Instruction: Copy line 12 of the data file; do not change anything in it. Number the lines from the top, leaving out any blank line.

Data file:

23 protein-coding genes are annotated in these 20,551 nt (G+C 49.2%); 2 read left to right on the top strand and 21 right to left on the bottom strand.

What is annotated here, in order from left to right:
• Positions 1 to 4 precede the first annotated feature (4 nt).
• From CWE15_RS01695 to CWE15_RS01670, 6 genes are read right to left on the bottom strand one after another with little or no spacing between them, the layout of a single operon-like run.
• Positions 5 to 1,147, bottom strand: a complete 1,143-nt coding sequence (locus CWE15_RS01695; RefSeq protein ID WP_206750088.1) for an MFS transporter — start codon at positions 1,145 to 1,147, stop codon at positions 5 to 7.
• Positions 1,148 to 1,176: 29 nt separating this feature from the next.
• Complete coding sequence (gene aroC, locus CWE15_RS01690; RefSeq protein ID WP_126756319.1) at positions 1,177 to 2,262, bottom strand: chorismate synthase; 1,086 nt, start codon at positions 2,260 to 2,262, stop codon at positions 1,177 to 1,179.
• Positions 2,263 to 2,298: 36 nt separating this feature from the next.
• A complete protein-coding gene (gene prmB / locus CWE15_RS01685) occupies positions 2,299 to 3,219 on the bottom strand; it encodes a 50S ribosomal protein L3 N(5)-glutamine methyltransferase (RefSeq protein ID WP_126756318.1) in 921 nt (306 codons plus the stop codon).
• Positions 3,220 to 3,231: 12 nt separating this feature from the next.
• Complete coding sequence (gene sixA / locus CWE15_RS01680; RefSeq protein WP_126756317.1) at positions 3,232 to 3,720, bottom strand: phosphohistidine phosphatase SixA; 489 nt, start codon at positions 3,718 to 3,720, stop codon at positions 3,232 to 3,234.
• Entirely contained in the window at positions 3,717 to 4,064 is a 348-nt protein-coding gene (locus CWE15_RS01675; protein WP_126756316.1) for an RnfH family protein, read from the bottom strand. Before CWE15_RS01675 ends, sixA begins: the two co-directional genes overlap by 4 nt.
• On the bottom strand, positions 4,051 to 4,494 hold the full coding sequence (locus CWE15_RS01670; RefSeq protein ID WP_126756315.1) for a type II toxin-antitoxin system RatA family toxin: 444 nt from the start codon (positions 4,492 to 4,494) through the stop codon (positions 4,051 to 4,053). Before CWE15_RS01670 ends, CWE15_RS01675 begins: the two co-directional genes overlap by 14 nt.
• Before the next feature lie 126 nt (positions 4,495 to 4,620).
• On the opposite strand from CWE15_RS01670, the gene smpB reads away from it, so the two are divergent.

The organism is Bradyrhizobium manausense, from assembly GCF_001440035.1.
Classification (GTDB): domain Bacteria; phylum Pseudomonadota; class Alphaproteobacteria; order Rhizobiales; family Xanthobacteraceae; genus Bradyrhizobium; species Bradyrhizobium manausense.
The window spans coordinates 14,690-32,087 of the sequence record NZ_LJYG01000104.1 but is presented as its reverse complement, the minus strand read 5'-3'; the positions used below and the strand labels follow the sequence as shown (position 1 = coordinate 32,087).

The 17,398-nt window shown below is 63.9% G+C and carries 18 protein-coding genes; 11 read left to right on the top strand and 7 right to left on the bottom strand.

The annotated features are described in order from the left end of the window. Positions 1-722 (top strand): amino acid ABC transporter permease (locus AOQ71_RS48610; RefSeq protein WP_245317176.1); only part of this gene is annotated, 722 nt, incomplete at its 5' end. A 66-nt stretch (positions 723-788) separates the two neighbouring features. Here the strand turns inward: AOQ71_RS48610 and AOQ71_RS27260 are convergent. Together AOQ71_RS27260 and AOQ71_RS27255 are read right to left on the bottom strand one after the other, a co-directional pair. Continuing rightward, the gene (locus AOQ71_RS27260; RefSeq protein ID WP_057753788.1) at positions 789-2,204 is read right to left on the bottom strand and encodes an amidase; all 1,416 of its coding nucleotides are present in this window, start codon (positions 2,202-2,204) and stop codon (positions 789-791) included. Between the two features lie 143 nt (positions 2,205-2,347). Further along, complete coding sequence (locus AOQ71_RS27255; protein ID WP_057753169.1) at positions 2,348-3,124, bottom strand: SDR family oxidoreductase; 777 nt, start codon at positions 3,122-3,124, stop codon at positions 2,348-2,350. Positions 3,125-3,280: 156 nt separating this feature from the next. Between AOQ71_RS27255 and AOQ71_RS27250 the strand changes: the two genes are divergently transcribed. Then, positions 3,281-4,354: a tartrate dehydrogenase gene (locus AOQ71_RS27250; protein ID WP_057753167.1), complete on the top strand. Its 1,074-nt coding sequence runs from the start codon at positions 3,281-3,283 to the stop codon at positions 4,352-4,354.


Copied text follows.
• Entirely contained in the window at positions 3,717 to 4,064 is a 348-nt protein-coding gene (locus CWE15_RS01675; protein WP_126756316.1) for an RnfH family protein, read from the bottom strand. Before CWE15_RS01675 ends, sixA begins: the two co-directional genes overlap by 4 nt.